Identification of Additional Independent Loci in the Major Histocompatibility Complex in Multiple Sclerosis Susceptibility
Zuvich, Rebecca Lynn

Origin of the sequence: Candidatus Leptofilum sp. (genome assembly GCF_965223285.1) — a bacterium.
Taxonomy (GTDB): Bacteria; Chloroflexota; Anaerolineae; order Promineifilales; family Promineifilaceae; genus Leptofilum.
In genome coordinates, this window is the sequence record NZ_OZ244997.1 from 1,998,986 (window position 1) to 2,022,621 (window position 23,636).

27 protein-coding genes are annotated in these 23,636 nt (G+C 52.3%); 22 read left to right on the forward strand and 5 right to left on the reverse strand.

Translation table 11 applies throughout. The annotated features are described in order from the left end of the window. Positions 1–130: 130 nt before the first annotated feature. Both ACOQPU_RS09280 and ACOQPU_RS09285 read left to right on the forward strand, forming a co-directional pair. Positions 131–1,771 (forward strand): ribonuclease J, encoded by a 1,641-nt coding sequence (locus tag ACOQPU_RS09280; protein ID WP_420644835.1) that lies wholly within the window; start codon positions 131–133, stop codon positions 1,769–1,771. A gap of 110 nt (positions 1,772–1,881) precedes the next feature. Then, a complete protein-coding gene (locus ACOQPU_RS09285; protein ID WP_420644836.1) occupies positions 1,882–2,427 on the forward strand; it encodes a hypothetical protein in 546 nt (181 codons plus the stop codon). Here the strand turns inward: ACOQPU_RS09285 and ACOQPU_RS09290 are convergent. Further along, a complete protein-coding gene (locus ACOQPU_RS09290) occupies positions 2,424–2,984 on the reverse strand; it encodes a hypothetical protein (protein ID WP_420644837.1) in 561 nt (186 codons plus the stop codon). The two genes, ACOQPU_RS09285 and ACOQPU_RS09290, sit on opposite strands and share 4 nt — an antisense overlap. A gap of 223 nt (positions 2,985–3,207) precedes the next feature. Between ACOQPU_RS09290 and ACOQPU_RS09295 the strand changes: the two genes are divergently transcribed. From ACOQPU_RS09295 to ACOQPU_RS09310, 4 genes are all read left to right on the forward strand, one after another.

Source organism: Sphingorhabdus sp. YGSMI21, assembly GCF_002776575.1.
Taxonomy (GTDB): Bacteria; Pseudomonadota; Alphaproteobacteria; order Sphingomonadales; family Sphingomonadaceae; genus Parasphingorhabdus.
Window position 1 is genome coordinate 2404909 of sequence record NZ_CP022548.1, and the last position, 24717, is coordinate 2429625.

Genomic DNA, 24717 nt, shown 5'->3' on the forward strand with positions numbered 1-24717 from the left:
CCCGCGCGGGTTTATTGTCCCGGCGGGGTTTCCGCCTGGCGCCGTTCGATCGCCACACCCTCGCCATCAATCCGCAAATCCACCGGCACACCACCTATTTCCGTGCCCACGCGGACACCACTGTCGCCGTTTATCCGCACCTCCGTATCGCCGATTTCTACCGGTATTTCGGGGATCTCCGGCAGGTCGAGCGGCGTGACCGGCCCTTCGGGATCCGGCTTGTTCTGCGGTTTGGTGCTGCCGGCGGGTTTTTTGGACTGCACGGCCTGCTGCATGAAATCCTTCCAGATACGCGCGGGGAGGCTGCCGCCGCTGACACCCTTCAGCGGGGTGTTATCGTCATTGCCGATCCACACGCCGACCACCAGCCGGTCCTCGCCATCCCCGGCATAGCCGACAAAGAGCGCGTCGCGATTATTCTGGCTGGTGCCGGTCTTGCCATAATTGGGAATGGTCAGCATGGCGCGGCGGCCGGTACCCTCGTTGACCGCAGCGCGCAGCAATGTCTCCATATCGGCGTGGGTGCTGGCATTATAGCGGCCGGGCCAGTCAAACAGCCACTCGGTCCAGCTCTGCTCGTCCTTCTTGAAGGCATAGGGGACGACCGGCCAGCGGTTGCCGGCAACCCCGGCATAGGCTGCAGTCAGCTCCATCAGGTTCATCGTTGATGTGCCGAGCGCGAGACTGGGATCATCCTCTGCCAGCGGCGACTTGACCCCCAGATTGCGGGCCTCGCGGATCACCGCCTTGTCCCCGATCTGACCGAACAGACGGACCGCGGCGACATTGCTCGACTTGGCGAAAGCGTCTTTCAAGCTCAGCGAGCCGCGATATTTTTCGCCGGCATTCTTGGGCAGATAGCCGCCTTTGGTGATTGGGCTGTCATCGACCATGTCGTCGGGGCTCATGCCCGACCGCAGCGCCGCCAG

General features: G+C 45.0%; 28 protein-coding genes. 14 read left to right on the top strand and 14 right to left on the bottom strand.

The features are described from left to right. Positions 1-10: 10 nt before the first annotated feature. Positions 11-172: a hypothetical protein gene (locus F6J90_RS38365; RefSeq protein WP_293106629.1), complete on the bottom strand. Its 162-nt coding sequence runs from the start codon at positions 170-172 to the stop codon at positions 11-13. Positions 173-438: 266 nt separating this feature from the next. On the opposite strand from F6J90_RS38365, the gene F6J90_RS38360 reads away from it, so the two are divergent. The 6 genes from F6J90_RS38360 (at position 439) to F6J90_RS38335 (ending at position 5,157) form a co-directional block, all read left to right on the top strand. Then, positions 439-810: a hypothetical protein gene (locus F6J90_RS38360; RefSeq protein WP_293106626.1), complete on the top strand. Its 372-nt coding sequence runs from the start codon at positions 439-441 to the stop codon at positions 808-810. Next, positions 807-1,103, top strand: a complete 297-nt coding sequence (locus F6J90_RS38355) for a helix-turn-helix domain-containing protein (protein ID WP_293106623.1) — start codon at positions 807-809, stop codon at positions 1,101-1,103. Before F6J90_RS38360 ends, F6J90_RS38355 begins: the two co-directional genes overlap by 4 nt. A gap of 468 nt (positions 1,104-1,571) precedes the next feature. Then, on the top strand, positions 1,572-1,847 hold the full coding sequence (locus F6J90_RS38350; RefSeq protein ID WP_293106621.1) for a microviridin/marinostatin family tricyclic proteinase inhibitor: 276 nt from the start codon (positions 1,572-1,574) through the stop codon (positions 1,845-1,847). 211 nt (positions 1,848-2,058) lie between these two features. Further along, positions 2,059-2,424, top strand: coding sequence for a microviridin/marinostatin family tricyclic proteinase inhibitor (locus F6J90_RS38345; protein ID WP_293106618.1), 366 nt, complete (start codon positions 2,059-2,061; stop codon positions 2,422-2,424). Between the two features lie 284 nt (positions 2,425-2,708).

Multiple sclerosis (MS) is characterized as an autoimmune neurodegenerative disease. The disease manifests as demyelination or degradation of the myelin sheath in the central nervous system. The Major Histocompatibility Complex (MHC) was associated with MS in the mid-1970’s; the association was later refined to the HLA-DRB1*1501-DQB*0602 haplotype. The MHC region is riddled with complicating factors including high gene content, extreme levels of polymorphism, and a dense pattern of linkage disequilibrium (LD). These characteristics make this region difficult for differentiating whether a single allele or an entire haplotype contributes to disease association. Despite these challenges it is clear that the MHC region harbors MS susceptibility loci in addition to the HLA-DRB1*1501 region. Using the strong LD in this region we can test a model that predicts residual odds ratios (ORs) for a marker in LD with a disease allele such as HLA-DRB1*1501. Comparing the correlation between the observed OR and the calculated OR for multiple SNPs in the MHC region, we hypothesize those SNPs that appear as outliers are suggestive of additional effects independent from the HLA-DRB1*1501 region. We examined ~2,300 SNPs in 1,479 cases and 1,482 controls in the 28 Mb to 36 Mb region on chromosome 6 containing the MHC. The ORs for the SNPs were grouped based on the amount of LD with the HLA-DRB1 surrogate SNP (rs3135388). We identified nine outlying SNPs, which had observed ORs much larger than the calculated OR. These nine SNPs are in six different genes that suggest susceptibility to MS independent of HLA-DRB1*1501.